Using education for the pursuit of happiness: Anne Arendt
Going to college is a decision that will shape your entire life. Many find themselves choosing majors based off careers they thought they’d enjoy. But, sometimes students discover that the major they chose might not be right for them. Instead of staying her course, Anne Arendt, interim associate dean for student affairs over the engineering and technology college, decided to change her focus to ensure her studies were in areas that not only enhanced her career, but also appeased her curious appetite.
“Back when I was an undergraduate at the University of Minnesota, I had actually pursued elementary education. However, when it got to the final year where you teach a course, I realized the field was not right for me,” Arendt said.
Though her plan changed, she continued forward with her degree and opted for the shortest path to a degree, which happened to be an English degree. While pursuing it, Arendt covered her roommates job while they were studying abroad. The job was mail running for the department of medicine. While here, Arendt was offered a full-time position as the accounts assistant, which was her first official office job doing accounting work.
Over the years, Arendt’s innate curiosity showed her and others that she had a knack for database systems, which enabled her to work her way up the accounting chain and afforded her the opportunity to work at a new position with the network database systems at Walden University.
Working in this field inspired Arendt to pursue a degree in it. She applied to the Carlson School of Management at the University of Minnesota. Because the program was high tier, Arendt applied to the Master of science in educational change program at Walden University in case she didn’t get in.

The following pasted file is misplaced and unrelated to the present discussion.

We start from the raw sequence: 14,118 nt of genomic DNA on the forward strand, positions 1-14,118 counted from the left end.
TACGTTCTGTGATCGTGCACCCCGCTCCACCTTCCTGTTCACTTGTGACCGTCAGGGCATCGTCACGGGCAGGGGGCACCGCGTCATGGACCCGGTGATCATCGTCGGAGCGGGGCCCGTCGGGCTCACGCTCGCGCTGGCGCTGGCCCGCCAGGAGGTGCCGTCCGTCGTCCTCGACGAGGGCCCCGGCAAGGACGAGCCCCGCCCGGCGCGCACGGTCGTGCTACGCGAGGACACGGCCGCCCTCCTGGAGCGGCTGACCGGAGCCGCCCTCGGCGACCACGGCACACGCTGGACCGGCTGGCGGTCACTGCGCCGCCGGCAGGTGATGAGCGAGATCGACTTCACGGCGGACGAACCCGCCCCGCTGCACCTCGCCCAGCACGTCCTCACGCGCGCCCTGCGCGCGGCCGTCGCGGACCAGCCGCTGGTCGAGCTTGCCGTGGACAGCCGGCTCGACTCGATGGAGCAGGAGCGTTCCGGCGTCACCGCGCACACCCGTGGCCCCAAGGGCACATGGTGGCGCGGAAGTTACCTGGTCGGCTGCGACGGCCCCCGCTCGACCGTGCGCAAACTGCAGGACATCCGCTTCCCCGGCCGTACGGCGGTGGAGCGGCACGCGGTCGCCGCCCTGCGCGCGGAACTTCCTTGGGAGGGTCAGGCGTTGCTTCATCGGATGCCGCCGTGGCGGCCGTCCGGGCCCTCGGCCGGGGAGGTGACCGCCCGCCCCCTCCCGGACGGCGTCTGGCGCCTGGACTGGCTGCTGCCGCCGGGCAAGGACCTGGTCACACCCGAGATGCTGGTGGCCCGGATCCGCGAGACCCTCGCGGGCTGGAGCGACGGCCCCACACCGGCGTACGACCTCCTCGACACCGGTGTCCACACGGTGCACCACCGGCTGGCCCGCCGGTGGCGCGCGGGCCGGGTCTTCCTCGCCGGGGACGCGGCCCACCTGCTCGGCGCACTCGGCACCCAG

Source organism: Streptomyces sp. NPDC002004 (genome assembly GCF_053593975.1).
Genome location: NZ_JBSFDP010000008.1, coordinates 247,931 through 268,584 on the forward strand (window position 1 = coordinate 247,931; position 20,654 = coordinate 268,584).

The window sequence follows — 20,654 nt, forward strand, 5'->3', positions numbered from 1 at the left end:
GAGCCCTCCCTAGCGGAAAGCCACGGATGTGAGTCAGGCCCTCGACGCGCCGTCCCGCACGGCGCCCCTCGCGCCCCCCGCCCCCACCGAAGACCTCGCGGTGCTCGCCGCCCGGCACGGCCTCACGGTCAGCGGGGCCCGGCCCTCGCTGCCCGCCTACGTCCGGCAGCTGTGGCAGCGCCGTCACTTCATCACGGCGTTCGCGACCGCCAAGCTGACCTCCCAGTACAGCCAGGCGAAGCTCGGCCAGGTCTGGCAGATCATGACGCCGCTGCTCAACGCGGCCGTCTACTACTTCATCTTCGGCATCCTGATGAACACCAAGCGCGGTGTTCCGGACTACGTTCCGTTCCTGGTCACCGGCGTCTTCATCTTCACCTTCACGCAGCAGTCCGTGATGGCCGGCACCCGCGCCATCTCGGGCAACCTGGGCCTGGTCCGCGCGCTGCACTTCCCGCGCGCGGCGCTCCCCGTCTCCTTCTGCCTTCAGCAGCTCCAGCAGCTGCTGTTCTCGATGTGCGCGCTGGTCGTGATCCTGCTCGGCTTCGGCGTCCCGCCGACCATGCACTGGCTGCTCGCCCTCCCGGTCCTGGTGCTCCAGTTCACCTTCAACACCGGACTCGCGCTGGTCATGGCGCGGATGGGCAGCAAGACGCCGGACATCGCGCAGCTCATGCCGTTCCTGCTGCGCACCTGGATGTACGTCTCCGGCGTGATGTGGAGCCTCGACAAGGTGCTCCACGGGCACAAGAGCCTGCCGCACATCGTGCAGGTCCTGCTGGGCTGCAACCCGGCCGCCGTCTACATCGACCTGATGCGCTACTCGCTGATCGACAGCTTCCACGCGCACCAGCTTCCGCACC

“I started my program at Walden first, but then about a semester later, Carlson School accepted me as well. I really liked the program I was in at Walden so I I would just do both,” Arendt said. “I received my master of science from Walden first in 1998 and followed it the very next year with my MBA in information systems from Carlson School.”
Arendt holds numerous degrees and certifications such as a bachelor’s in english, master’s in science, master’s in business administration, doctorate of education, certified six sigma black belt, project management professional certificate and commercial building inspector. She accomplished all this while also being a mother to her only child.
The drive behind Arendt’s success is simple: curiosity and her desire to bring about positive change whenever and however. Arendt is an individual whose experiences in life, both good and bad, have shaped her to be the person she is. Arendt is a perfect example of someone living their life for their enjoyment while never limiting themselves.
“I am more than anything, curious. Life is fascinating and learning is a gift. As I see it, everything connects to everything else. That said, if I were to do it over again I think I may have gone in to legal studies somehow,” Arendt said. “I say that now though, and my lens is different than it was then. For things I have not done, I was not able to save my relationship with my son’s father, which was probably the greatest emotional challenge of my life and took years to get myself back from. In many ways though that experience also shaped me.“